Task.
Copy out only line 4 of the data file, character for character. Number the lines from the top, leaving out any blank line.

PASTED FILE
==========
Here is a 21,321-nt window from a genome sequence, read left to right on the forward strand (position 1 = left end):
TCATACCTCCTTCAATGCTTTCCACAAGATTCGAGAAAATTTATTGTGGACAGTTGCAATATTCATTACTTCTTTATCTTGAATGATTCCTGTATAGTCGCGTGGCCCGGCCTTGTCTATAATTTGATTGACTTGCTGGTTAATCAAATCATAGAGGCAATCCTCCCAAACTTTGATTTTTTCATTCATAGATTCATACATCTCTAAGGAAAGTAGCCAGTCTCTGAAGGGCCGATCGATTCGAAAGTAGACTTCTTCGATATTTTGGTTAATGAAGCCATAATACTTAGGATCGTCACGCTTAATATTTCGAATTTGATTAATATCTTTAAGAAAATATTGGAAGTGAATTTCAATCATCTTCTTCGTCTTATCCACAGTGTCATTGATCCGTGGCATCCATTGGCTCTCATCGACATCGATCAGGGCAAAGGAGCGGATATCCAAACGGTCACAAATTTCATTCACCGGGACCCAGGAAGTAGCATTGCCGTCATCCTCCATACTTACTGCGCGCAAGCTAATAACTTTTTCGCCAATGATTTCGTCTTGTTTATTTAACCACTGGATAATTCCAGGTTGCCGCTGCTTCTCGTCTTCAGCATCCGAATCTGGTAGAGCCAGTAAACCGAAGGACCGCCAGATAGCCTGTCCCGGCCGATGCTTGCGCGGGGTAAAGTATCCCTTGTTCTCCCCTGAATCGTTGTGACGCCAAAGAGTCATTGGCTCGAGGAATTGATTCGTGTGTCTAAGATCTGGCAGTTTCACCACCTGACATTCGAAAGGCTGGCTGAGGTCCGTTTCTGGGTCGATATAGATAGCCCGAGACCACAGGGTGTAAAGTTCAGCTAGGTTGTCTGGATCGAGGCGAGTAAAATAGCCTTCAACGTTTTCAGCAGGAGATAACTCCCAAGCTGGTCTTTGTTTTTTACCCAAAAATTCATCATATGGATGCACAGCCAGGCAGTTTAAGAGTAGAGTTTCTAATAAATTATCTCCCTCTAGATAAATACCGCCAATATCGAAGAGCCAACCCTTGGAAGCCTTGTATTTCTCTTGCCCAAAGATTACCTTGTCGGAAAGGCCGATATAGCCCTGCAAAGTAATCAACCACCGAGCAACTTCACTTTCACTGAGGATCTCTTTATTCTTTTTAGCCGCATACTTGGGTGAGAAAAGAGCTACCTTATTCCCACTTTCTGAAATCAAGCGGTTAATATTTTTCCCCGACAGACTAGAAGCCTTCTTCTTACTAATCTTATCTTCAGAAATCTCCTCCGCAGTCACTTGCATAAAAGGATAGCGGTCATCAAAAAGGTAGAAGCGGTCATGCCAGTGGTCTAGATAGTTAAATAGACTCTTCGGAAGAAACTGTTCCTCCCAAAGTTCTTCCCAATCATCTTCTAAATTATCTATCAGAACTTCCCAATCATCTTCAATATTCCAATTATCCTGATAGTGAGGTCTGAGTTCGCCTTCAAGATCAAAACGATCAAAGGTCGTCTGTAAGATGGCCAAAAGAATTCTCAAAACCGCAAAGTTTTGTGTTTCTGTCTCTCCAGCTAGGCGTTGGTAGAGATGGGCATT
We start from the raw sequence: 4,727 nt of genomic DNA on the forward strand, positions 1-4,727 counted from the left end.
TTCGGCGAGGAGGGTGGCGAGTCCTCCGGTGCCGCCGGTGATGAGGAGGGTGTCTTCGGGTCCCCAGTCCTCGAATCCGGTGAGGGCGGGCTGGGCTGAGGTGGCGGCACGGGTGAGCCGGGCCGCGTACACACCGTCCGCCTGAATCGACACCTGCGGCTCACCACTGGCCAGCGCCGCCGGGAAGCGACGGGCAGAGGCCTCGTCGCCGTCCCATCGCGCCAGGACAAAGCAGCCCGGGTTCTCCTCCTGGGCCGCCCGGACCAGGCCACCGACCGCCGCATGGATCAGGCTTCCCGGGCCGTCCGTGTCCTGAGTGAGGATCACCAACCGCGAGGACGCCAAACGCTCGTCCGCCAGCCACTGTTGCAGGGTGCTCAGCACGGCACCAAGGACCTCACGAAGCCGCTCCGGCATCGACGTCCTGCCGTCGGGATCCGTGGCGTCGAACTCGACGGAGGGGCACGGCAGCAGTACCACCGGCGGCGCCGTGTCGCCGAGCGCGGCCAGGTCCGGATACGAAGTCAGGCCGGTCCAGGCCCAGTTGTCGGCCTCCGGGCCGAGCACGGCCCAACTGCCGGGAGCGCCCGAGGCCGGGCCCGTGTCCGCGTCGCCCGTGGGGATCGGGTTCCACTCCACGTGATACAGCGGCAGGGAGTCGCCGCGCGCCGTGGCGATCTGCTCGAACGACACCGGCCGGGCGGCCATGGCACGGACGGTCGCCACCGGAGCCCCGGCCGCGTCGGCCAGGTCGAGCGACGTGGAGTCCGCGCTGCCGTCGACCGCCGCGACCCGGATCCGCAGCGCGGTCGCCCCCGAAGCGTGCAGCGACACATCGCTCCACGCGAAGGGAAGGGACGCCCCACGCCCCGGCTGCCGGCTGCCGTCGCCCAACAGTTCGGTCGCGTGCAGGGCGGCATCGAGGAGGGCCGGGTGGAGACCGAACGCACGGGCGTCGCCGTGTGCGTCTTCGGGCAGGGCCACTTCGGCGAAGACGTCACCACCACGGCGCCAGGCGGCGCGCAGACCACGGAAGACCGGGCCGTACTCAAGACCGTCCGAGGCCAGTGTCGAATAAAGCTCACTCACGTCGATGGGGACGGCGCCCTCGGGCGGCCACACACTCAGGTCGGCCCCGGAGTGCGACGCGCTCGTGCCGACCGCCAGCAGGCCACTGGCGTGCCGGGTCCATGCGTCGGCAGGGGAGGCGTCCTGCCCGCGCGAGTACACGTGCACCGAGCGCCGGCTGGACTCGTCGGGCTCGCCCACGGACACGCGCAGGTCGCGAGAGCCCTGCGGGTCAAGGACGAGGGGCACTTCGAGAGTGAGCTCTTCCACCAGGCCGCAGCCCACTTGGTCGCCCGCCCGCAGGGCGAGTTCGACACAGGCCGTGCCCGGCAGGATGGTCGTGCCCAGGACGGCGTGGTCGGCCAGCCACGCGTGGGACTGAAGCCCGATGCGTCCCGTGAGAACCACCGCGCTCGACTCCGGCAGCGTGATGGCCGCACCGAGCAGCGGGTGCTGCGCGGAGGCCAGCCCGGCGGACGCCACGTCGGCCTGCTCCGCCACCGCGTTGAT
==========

TTCGGCGAGGAGGGTGGCGAGTCCTCCGGTGCCGCCGGTGATGAGGAGGGTGTCTTCGGGTCCCCAGTCCTCGAATCCGGTGAGGGCGGGCTGGGCTGAGGTGGCGGCACGGGTGAGCCGGGCCGCGTACACACCGTCCGCCTGAATCGACACCTGCGGCTCACCACTGGCCAGCGCCGCCGGGAAGCGACGGGCAGAGGCCTCGTCGCCGTCCCATCGCGCCAGGACAAAGCAGCCCGGGTTCTCCTCCTGGGCCGCCCGGACCAGGCCACCGACCGCCGCATGGATCAGGCTTCCCGGGCCGTCCGTGTCCTGAGTGAGGATCACCAACCGCGAGGACGCCAAACGCTCGTCCGCCAGCCACTGTTGCAGGGTGCTCAGCACGGCACCAAGGACCTCACGAAGCCGCTCCGGCATCGACGTCCTGCCGTCGGGATCCGTGGCGTCGAACTCGACGGAGGGGCACGGCAGCAGTACCACCGGCGGCGCCGTGTCGCCGAGCGCGGCCAGGTCCGGATACGAAGTCAGGCCGGTCCAGGCCCAGTTGTCGGCCTCCGGGCCGAGCACGGCCCAACTGCCGGGAGCGCCCGAGGCCGGGCCCGTGTCCGCGTCGCCCGTGGGGATCGGGTTCCACTCCACGTGATACAGCGGCAGGGAGTCGCCGCGCGCCGTGGCGATCTGCTCGAACGACACCGGCCGGGCGGCCATGGCACGGACGGTCGCCACCGGAGCCCCGGCCGCGTCGGCCAGGTCGAGCGACGTGGAGTCCGCGCTGCCGTCGACCGCCGCGACCCGGATCCGCAGCGCGGTCGCCCCCGAAGCGTGCAGCGACACATCGCTCCACGCGAAGGGAAGGGACGCCCCACGCCCCGGCTGCCGGCTGCCGTCGCCCAACAGTTCGGTCGCGTGCAGGGCGGCATCGAGGAGGGCCGGGTGGAGACCGAACGCACGGGCGTCGCCGTGTGCGTCTTCGGGCAGGGCCACTTCGGCGAAGACGTCACCACCACGGCGCCAGGCGGCGCGCAGACCACGGAAGACCGGGCCGTACTCAAGACCGTCCGAGGCCAGTGTCGAATAAAGCTCACTCACGTCGATGGGGACGGCGCCCTCGGGCGGCCACACACTCAGGTCGGCCCCGGAGTGCGACGCGCTCGTGCCGACCGCCAGCAGGCCACTGGCGTGCCGGGTCCATGCGTCGGCAGGGGAGGCGTCCTGCCCGCGCGAGTACACGTGCACCGAGCGCCGGCTGGACTCGTCGGGCTCGCCCACGGACACGCGCAGGTCGCGAGAGCCCTGCGGGTCAAGGACGAGGGGCACTTCGAGAGTGAGCTCTTCCACCAGGCCGCAGCCCACTTGGTCGCCCGCCCGCAGGGCGAGTTCGACACAGGCCGTGCCCGGCAGGATGGTCGTGCCCAGGACGGCGTGGTCGGCCAGCCACGCGTGGGACTGAAGCCCGATGCGTCCCGTGAGAACCACCGCGCTCGACTCCGGCAGCGTGATGGCCGCACCGAGCAGCGGGTGCTGCGCGGAGGCCAGCCCGGCGGACGCCACGTCGGCCTGCTCCGCCACCGCGTTGAT